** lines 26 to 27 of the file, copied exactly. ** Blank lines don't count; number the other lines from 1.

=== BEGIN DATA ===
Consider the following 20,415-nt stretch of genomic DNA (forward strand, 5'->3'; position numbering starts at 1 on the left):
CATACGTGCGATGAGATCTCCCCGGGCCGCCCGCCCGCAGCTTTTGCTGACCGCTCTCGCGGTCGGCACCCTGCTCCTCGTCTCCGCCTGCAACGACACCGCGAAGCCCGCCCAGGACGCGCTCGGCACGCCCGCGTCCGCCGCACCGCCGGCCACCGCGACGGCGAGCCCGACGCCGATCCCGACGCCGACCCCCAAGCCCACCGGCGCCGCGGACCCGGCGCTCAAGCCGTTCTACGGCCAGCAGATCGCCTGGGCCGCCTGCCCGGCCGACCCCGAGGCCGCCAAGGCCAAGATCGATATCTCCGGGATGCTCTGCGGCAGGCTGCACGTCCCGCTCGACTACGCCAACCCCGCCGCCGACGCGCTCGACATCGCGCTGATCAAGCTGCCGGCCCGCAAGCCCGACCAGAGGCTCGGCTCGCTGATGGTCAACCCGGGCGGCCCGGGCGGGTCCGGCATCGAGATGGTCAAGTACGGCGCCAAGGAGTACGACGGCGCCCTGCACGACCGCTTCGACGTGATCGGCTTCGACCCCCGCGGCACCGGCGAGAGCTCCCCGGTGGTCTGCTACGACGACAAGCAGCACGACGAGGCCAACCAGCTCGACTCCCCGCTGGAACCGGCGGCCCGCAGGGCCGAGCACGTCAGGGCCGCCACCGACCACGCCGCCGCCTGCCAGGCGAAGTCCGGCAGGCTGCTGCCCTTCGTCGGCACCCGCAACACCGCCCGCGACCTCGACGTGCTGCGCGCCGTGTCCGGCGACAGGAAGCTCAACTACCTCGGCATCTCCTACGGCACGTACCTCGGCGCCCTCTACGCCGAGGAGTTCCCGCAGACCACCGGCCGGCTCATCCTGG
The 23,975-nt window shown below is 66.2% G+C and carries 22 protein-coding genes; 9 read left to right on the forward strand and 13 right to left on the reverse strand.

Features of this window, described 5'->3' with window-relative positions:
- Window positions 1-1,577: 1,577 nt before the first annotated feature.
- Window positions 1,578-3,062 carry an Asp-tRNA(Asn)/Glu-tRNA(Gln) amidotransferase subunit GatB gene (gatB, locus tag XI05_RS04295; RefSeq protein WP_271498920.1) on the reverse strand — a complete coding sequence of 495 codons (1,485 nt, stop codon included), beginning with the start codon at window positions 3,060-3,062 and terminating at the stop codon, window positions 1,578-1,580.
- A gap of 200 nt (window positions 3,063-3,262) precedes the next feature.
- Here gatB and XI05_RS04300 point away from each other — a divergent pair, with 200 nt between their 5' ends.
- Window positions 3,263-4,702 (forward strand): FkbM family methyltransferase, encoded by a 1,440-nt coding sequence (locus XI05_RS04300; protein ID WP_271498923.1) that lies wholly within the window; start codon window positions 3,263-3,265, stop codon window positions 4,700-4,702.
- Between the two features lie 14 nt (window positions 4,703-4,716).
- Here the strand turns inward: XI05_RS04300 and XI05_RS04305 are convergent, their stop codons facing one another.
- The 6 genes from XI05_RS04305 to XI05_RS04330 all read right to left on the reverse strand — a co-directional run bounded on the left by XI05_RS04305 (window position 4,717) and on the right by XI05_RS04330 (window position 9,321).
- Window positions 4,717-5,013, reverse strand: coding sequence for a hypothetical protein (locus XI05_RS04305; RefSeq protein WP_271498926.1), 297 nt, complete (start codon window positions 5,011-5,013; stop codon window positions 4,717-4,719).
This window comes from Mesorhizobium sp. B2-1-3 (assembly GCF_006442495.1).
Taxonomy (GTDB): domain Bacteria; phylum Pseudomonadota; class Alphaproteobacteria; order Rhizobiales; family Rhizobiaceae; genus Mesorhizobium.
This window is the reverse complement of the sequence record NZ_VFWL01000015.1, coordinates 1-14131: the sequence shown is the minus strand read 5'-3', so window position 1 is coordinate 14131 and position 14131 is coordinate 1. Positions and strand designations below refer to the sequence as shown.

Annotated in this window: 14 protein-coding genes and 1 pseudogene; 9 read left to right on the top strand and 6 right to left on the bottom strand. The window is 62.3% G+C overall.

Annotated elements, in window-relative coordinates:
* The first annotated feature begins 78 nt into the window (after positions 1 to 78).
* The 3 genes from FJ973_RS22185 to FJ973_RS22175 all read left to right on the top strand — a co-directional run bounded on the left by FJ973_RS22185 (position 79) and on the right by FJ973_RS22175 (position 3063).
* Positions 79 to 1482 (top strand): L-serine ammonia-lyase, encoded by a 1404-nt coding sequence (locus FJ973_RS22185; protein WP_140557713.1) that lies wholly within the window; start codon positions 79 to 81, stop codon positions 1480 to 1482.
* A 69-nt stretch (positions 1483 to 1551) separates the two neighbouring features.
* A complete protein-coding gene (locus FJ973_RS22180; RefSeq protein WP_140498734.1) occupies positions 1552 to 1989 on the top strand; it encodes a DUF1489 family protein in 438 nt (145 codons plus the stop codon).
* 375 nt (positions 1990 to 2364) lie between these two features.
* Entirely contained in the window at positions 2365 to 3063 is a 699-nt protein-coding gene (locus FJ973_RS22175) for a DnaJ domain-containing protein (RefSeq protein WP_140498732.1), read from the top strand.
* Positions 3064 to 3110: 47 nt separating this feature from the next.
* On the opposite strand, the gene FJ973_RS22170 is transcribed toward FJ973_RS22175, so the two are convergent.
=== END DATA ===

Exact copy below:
* Positions 3064 to 3110: 47 nt separating this feature from the next.
* On the opposite strand, the gene FJ973_RS22170 is transcribed toward FJ973_RS22175, so the two are convergent.